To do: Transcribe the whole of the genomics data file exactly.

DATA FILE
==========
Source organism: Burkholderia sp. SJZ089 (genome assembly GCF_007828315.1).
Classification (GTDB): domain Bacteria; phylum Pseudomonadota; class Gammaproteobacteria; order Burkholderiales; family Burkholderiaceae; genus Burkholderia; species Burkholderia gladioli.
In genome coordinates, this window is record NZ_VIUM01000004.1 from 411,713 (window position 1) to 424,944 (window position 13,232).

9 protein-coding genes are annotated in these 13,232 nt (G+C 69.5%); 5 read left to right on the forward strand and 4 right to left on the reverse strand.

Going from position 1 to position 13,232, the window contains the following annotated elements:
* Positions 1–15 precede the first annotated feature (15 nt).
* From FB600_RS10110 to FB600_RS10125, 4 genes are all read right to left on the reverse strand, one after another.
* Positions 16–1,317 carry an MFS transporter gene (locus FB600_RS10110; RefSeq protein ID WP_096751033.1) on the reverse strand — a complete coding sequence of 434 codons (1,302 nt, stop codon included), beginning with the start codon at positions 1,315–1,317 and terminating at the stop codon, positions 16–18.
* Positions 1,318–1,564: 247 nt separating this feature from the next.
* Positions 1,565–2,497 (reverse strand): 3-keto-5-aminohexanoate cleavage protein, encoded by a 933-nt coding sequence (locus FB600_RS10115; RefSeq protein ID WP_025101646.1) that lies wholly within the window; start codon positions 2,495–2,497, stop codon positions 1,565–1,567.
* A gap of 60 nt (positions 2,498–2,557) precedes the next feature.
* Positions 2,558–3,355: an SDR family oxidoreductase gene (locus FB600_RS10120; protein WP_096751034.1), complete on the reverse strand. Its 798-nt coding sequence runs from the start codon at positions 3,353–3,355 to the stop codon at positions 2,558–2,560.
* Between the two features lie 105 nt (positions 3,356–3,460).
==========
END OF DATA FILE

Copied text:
Source organism: Burkholderia sp. SJZ089 (genome assembly GCF_007828315.1).
Classification (GTDB): domain Bacteria; phylum Pseudomonadota; class Gammaproteobacteria; order Burkholderiales; family Burkholderiaceae; genus Burkholderia; species Burkholderia gladioli.
In genome coordinates, this window is record NZ_VIUM01000004.1 from 411,713 (window position 1) to 424,944 (window position 13,232).

9 protein-coding genes are annotated in these 13,232 nt (G+C 69.5%); 5 read left to right on the forward strand and 4 right to left on the reverse strand.

Going from position 1 to position 13,232, the window contains the following annotated elements:
* Positions 1–15 precede the first annotated feature (15 nt).
* From FB600_RS10110 to FB600_RS10125, 4 genes are all read right to left on the reverse strand, one after another.
* Positions 16–1,317 carry an MFS transporter gene (locus FB600_RS10110; RefSeq protein ID WP_096751033.1) on the reverse strand — a complete coding sequence of 434 codons (1,302 nt, stop codon included), beginning with the start codon at positions 1,315–1,317 and terminating at the stop codon, positions 16–18.
* Positions 1,318–1,564: 247 nt separating this feature from the next.
* Positions 1,565–2,497 (reverse strand): 3-keto-5-aminohexanoate cleavage protein, encoded by a 933-nt coding sequence (locus FB600_RS10115; RefSeq protein ID WP_025101646.1) that lies wholly within the window; start codon positions 2,495–2,497, stop codon positions 1,565–1,567.
* A gap of 60 nt (positions 2,498–2,557) precedes the next feature.
* Positions 2,558–3,355: an SDR family oxidoreductase gene (locus FB600_RS10120; protein WP_096751034.1), complete on the reverse strand. Its 798-nt coding sequence runs from the start codon at positions 3,353–3,355 to the stop codon at positions 2,558–2,560.
* Between the two features lie 105 nt (positions 3,356–3,460).